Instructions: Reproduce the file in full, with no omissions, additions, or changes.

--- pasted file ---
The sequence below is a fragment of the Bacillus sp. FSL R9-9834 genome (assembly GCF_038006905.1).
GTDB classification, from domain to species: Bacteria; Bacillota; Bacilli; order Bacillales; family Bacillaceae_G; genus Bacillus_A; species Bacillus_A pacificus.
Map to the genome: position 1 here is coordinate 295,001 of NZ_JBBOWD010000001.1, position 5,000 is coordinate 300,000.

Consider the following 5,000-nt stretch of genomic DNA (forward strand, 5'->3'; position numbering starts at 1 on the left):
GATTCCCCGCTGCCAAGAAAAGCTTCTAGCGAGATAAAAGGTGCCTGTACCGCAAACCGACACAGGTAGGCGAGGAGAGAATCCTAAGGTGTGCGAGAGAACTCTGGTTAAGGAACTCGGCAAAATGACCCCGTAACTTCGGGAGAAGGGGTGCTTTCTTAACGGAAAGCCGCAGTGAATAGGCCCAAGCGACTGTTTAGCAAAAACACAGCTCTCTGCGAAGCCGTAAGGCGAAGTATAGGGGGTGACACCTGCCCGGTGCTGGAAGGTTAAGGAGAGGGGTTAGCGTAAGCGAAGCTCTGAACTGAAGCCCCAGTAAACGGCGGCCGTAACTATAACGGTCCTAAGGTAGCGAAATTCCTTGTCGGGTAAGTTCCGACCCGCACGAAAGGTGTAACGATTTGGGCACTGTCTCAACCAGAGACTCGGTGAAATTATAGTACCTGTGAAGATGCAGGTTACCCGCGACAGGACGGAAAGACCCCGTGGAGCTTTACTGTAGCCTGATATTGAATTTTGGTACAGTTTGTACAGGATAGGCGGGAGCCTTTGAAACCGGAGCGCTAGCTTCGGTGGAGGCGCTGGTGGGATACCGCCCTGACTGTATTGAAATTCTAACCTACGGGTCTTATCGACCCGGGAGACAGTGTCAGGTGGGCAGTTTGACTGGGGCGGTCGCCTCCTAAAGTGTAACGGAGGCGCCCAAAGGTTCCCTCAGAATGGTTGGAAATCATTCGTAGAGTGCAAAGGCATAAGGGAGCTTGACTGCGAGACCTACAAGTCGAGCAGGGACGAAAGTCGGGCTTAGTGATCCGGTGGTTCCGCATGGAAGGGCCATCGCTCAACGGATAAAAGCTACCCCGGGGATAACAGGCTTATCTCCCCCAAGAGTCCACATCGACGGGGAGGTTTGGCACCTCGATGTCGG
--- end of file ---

The sequence below is a fragment of the Bacillus sp. FSL R9-9834 genome (assembly GCF_038006905.1).
GTDB classification, from domain to species: Bacteria; Bacillota; Bacilli; order Bacillales; family Bacillaceae_G; genus Bacillus_A; species Bacillus_A pacificus.
Map to the genome: position 1 here is coordinate 295,001 of NZ_JBBOWD010000001.1, position 5,000 is coordinate 300,000.

Consider the following 5,000-nt stretch of genomic DNA (forward strand, 5'->3'; position numbering starts at 1 on the left):
GATTCCCCGCTGCCAAGAAAAGCTTCTAGCGAGATAAAAGGTGCCTGTACCGCAAACCGACACAGGTAGGCGAGGAGAGAATCCTAAGGTGTGCGAGAGAACTCTGGTTAAGGAACTCGGCAAAATGACCCCGTAACTTCGGGAGAAGGGGTGCTTTCTTAACGGAAAGCCGCAGTGAATAGGCCCAAGCGACTGTTTAGCAAAAACACAGCTCTCTGCGAAGCCGTAAGGCGAAGTATAGGGGGTGACACCTGCCCGGTGCTGGAAGGTTAAGGAGAGGGGTTAGCGTAAGCGAAGCTCTGAACTGAAGCCCCAGTAAACGGCGGCCGTAACTATAACGGTCCTAAGGTAGCGAAATTCCTTGTCGGGTAAGTTCCGACCCGCACGAAAGGTGTAACGATTTGGGCACTGTCTCAACCAGAGACTCGGTGAAATTATAGTACCTGTGAAGATGCAGGTTACCCGCGACAGGACGGAAAGACCCCGTGGAGCTTTACTGTAGCCTGATATTGAATTTTGGTACAGTTTGTACAGGATAGGCGGGAGCCTTTGAAACCGGAGCGCTAGCTTCGGTGGAGGCGCTGGTGGGATACCGCCCTGACTGTATTGAAATTCTAACCTACGGGTCTTATCGACCCGGGAGACAGTGTCAGGTGGGCAGTTTGACTGGGGCGGTCGCCTCCTAAAGTGTAACGGAGGCGCCCAAAGGTTCCCTCAGAATGGTTGGAAATCATTCGTAGAGTGCAAAGGCATAAGGGAGCTTGACTGCGAGACCTACAAGTCGAGCAGGGACGAAAGTCGGGCTTAGTGATCCGGTGGTTCCGCATGGAAGGGCCATCGCTCAACGGATAAAAGCTACCCCGGGGATAACAGGCTTATCTCCCCCAAGAGTCCACATCGACGGGGAGGTTTGGCACCTCGATGTCGG